An example will help me explain what I mean. In PoA, Harry has a new Defense Against the Dark Arts teacher, Professor Lupin. Now, we only receive bits and pieces of Lupin’s back story, not learning the full extent of his relationship with Harry’s parents until much later. So, during a class exercise with a boggart, when Lupin throws himself in front of Harry to shield him from the thing that he fears most, the full impact of what he does is not quite clear the first time through.

For me, it didn’t really hit me until this time through (and trust me when I say I’ve read and watched this series more than a few times). Lupin’s love for James and Lily and for their son runs so deep that he’s willing to throw himself into the path of Voldemort…even a copy of Voldemort…, and in the end even meet death…in order to save Harry. And this time around, in finally connecting to Lupin and the depth of love that he has for the Harry, I burst into tears.

Which surprised me…because I had never cried at that scene before. Yet how could it possibly have taken me that long to really see into the heart of Professor R. J. Lupin?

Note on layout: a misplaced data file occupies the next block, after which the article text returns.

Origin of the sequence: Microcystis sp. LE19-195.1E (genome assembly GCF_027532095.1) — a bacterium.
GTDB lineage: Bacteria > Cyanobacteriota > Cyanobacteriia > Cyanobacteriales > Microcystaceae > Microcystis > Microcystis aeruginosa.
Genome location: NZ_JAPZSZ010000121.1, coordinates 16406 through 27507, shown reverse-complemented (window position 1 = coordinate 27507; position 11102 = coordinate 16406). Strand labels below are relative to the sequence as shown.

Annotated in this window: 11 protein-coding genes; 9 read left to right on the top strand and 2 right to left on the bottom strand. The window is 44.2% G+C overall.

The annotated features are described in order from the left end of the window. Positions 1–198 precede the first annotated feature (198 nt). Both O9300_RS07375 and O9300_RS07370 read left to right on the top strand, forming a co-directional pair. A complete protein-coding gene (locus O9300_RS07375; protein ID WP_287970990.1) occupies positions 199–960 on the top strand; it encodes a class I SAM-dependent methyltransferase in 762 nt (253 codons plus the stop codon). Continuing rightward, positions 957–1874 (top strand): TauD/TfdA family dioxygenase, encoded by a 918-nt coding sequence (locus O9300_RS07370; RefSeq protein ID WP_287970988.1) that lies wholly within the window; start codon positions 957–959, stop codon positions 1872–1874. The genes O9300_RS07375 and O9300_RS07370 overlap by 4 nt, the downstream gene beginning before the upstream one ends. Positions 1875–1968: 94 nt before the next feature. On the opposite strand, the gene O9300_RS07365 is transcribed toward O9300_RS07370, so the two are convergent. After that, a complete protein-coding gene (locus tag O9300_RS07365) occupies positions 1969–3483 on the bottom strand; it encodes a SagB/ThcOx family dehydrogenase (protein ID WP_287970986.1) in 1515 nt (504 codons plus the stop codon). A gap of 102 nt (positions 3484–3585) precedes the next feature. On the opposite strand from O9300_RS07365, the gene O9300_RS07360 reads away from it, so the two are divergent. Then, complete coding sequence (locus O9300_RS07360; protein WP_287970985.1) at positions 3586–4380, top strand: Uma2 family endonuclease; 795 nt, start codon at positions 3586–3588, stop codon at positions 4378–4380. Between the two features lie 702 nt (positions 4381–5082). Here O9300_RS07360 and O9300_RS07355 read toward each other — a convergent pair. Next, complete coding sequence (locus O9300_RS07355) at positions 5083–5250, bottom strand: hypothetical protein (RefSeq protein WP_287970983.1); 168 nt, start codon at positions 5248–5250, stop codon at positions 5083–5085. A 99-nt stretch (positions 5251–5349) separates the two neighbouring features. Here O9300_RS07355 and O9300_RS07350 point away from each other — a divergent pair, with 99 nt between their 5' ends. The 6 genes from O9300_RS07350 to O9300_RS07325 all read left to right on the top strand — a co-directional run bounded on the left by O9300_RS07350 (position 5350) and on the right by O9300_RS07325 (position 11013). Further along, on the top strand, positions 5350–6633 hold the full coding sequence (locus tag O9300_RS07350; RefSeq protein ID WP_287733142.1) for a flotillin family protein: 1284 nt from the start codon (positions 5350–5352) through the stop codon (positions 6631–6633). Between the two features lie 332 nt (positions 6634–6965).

Now…Rowling could have tried to rush me to that point. She could have tried to force more of Lupin’s story on me to begin with, so that I would be aware of the significance of that relationship before I reached that scene in the story. But…I doubt, if she had, that I would have had the same emotional connection to the character that I do now, that the power and the impact would have been so strong.

Do you see what I mean about delayed gratification on the part of the author? And on the part of the reader, although I didn’t really know what I was missing until today.

My point is, while I understand that, if the reader only knew what you know about your characters, they would love them more…you have to realize that the process takes time. Sometimes it takes a whole series to tease out the depth of love that one character has for another, to get to know and love a character so well that their heart becomes plain…and sometimes the reader has to love your series so much that they return to it over an over again before they really get it, before they really come to appreciate that one character that you feel like gets overlooked time and time again. But, if you’re patient, and if you’re a good story teller, that moment, the moment that you reach your reader’s heart, will be well worth the wait.